There would be no Blade Runner if there was no Ray Bradbury. I couldn’t find Philip K. Dick. His agent didn’t even know where he was. And so I gave up.

I was walking down the street and I ran into Bradbury — he directed a play that I was going to do as an actor, so we know each other, but he yelled “hi” — and I’d forgot who he was.

So at my girlfriend Barbara Hershey’s urging — I was with her at that moment — she said, “Talk to him! That guy really wants to talk to you,” and I said “No, fuck him,” and keep walking.

But then I did, and then I realized who it was, and I thought, “Wait, he’s in that realm, maybe he knows Philip K. Dick.” I said, “You know a guy named—” “Yeah, sure — you want his phone number?”

My friend paid my rent for a year while I wrote, because it turned out we couldn’t get a writer. My friends kept on me about, well, if you can’t get a writer, then you write.”
~ Hampton Fancher

“That was the most disappointing thing to me in how this thing was played. Is that I’m on the phone with you now, after all that’s been said, and the fundamental distinction between what James is dealing with in these other cases is not actually brought to the fore. The fundamental difference is that James Franco didn’t seek to use his position to have sex with anyone. There’s not a case of that. He wasn’t using his position or status to try to solicit a sexual favor from anyone. If he had — if that were what the accusation involved — the show would not have gone on. We would have folded up shop and we would have not completed the show. Because then it would have been the same as Harvey Weinstein, or Les Moonves, or any of these cases that are fundamental to this new paradigm. Did you not notice that? Why did you not notice that? Is that not something notable to say, journalistically? Because nobody could find the voice to say it. I’m not just being rhetorical. Why is it that you and the other critics, none of you could find the voice to say, “You know, it’s not this, it’s that”? Because — let me go on and speak further to this. If you go back to the L.A. Times piece, that’s what it lacked. That’s what they were not able to deliver. The one example in the five that involved an issue of a sexual act was between James and a woman he was dating, who he was not working with. There was no professional dynamic in any capacity.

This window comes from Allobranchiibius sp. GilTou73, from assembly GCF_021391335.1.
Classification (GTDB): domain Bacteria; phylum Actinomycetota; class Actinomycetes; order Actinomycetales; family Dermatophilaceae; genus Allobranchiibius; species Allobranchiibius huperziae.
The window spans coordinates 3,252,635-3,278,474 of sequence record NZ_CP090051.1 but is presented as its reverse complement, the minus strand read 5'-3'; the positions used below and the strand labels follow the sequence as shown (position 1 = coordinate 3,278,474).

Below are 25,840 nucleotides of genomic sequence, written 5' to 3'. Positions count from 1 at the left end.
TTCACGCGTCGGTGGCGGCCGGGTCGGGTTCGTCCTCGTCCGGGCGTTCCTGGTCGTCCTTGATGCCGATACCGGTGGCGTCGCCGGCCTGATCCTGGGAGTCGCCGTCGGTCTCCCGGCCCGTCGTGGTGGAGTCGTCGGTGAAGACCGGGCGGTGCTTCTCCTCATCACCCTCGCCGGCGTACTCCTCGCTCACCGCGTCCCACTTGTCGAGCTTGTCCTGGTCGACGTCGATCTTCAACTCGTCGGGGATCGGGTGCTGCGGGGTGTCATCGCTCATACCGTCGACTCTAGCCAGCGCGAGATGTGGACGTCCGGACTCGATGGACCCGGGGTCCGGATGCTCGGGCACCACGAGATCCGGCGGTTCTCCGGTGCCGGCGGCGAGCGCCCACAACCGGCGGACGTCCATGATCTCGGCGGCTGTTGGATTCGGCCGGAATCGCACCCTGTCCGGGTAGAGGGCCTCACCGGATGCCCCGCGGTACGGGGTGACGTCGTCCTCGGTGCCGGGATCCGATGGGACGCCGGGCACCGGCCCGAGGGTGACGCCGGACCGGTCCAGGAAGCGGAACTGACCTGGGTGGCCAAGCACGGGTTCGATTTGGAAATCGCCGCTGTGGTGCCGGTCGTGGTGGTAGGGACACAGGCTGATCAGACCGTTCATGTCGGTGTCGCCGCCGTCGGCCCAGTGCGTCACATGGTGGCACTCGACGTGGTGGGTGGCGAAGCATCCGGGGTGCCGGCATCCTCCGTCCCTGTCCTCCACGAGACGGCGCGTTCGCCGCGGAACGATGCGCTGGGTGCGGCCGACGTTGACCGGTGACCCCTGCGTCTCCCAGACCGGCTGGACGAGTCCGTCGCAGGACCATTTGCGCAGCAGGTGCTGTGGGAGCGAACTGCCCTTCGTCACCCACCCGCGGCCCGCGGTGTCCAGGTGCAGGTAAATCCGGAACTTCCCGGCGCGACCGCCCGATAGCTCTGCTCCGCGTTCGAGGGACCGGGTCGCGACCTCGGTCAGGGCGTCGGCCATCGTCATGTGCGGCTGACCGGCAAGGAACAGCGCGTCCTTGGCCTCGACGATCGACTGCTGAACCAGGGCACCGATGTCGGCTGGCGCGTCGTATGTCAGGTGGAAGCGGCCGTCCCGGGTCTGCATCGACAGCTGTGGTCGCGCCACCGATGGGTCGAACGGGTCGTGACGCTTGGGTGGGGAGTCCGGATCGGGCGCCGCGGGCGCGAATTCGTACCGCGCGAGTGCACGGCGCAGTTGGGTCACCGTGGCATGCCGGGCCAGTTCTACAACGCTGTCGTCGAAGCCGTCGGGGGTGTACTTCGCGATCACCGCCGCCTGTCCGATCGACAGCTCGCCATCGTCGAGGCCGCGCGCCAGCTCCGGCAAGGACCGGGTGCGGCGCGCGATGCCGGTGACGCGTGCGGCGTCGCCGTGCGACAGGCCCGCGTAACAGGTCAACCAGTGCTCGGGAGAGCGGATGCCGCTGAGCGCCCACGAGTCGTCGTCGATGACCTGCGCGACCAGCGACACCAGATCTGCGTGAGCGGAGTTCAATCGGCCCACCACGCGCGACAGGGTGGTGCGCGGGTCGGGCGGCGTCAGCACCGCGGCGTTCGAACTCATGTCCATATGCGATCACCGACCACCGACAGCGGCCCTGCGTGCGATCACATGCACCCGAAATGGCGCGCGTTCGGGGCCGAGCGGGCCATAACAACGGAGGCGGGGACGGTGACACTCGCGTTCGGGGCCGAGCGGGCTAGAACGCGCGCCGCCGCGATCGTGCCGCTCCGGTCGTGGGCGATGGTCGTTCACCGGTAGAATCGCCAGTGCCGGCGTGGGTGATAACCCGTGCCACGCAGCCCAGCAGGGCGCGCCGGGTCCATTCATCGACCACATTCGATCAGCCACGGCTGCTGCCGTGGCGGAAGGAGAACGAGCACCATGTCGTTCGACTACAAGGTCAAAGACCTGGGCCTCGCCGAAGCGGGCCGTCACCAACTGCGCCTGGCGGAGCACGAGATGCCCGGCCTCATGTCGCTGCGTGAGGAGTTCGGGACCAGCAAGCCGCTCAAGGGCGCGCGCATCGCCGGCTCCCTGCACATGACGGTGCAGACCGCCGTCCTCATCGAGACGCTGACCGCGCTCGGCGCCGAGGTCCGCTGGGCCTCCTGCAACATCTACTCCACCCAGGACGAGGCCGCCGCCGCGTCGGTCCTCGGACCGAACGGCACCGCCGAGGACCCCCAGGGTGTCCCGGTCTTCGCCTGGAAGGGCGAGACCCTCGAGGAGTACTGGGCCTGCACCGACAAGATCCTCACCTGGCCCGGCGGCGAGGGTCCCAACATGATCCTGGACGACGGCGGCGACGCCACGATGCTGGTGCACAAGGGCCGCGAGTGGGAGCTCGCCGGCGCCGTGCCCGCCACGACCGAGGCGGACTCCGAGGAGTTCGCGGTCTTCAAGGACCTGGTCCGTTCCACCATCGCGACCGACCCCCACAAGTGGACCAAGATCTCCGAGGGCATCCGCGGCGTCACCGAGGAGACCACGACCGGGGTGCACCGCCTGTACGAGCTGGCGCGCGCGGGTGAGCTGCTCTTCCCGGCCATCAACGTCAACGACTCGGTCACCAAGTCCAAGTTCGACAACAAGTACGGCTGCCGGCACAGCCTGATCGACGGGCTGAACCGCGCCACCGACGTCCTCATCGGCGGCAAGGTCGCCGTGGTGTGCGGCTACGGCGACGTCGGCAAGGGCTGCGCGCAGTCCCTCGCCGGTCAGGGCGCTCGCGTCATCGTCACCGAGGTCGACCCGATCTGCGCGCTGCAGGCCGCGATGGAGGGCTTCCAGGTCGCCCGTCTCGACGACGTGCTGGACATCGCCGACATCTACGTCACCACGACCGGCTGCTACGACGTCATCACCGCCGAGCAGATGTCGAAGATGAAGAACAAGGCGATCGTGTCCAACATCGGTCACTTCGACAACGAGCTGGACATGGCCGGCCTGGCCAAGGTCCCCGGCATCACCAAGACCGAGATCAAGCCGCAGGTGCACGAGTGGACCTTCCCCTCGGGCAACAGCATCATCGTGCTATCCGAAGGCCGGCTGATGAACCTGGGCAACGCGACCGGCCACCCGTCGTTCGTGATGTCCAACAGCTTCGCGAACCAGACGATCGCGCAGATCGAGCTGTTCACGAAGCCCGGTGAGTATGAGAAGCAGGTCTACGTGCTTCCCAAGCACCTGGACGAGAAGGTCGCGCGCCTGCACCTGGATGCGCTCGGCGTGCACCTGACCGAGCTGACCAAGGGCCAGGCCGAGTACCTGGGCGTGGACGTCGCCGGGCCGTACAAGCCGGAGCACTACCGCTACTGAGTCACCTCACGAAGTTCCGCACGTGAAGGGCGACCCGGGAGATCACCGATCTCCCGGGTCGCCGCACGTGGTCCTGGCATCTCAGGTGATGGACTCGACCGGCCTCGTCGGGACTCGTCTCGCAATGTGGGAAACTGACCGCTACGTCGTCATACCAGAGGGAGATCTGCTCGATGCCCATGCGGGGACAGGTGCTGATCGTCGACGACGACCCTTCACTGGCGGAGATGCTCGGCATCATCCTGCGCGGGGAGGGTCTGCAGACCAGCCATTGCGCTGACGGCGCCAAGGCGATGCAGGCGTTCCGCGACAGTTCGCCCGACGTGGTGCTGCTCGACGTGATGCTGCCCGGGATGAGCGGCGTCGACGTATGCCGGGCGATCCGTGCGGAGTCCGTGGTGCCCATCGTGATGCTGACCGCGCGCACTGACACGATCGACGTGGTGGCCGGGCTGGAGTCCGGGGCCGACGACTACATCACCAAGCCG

~ David Simon